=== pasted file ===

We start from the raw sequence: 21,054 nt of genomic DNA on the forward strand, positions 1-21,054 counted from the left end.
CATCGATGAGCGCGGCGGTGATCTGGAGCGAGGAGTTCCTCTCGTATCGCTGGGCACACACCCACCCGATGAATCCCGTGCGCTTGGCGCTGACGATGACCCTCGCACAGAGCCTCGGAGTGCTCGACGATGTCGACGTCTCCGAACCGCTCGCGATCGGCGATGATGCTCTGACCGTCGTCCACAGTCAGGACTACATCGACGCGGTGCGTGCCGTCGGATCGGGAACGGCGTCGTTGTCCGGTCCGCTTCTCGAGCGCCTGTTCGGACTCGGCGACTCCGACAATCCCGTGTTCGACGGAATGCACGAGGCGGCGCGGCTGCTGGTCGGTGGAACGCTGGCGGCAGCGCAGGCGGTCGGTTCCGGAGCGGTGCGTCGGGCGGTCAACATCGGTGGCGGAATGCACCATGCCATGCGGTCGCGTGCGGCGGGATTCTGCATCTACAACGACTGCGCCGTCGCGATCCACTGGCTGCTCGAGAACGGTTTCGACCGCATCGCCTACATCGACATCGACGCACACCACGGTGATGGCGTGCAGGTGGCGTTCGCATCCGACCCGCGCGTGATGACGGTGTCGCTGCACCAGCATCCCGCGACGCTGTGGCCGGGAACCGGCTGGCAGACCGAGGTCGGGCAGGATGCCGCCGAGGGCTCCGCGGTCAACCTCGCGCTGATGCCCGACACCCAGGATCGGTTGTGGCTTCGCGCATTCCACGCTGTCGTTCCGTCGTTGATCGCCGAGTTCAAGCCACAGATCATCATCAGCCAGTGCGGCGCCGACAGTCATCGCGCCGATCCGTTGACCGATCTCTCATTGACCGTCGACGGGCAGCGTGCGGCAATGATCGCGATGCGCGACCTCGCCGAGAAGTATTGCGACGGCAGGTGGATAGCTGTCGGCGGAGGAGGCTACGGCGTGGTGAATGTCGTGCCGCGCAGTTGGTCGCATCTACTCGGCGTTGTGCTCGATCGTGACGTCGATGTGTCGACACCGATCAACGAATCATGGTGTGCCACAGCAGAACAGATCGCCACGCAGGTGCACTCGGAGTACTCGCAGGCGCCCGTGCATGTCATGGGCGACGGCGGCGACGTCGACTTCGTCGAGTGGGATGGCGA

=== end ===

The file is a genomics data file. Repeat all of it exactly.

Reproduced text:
We start from the raw sequence: 21,054 nt of genomic DNA on the forward strand, positions 1-21,054 counted from the left end.
CATCGATGAGCGCGGCGGTGATCTGGAGCGAGGAGTTCCTCTCGTATCGCTGGGCACACACCCACCCGATGAATCCCGTGCGCTTGGCGCTGACGATGACCCTCGCACAGAGCCTCGGAGTGCTCGACGATGTCGACGTCTCCGAACCGCTCGCGATCGGCGATGATGCTCTGACCGTCGTCCACAGTCAGGACTACATCGACGCGGTGCGTGCCGTCGGATCGGGAACGGCGTCGTTGTCCGGTCCGCTTCTCGAGCGCCTGTTCGGACTCGGCGACTCCGACAATCCCGTGTTCGACGGAATGCACGAGGCGGCGCGGCTGCTGGTCGGTGGAACGCTGGCGGCAGCGCAGGCGGTCGGTTCCGGAGCGGTGCGTCGGGCGGTCAACATCGGTGGCGGAATGCACCATGCCATGCGGTCGCGTGCGGCGGGATTCTGCATCTACAACGACTGCGCCGTCGCGATCCACTGGCTGCTCGAGAACGGTTTCGACCGCATCGCCTACATCGACATCGACGCACACCACGGTGATGGCGTGCAGGTGGCGTTCGCATCCGACCCGCGCGTGATGACGGTGTCGCTGCACCAGCATCCCGCGACGCTGTGGCCGGGAACCGGCTGGCAGACCGAGGTCGGGCAGGATGCCGCCGAGGGCTCCGCGGTCAACCTCGCGCTGATGCCCGACACCCAGGATCGGTTGTGGCTTCGCGCATTCCACGCTGTCGTTCCGTCGTTGATCGCCGAGTTCAAGCCACAGATCATCATCAGCCAGTGCGGCGCCGACAGTCATCGCGCCGATCCGTTGACCGATCTCTCATTGACCGTCGACGGGCAGCGTGCGGCAATGATCGCGATGCGCGACCTCGCCGAGAAGTATTGCGACGGCAGGTGGATAGCTGTCGGCGGAGGAGGCTACGGCGTGGTGAATGTCGTGCCGCGCAGTTGGTCGCATCTACTCGGCGTTGTGCTCGATCGTGACGTCGATGTGTCGACACCGATCAACGAATCATGGTGTGCCACAGCAGAACAGATCGCCACGCAGGTGCACTCGGAGTACTCGCAGGCGCCCGTGCATGTCATGGGCGACGGCGGCGACGTCGACTTCGTCGAGTGGGATGGCGA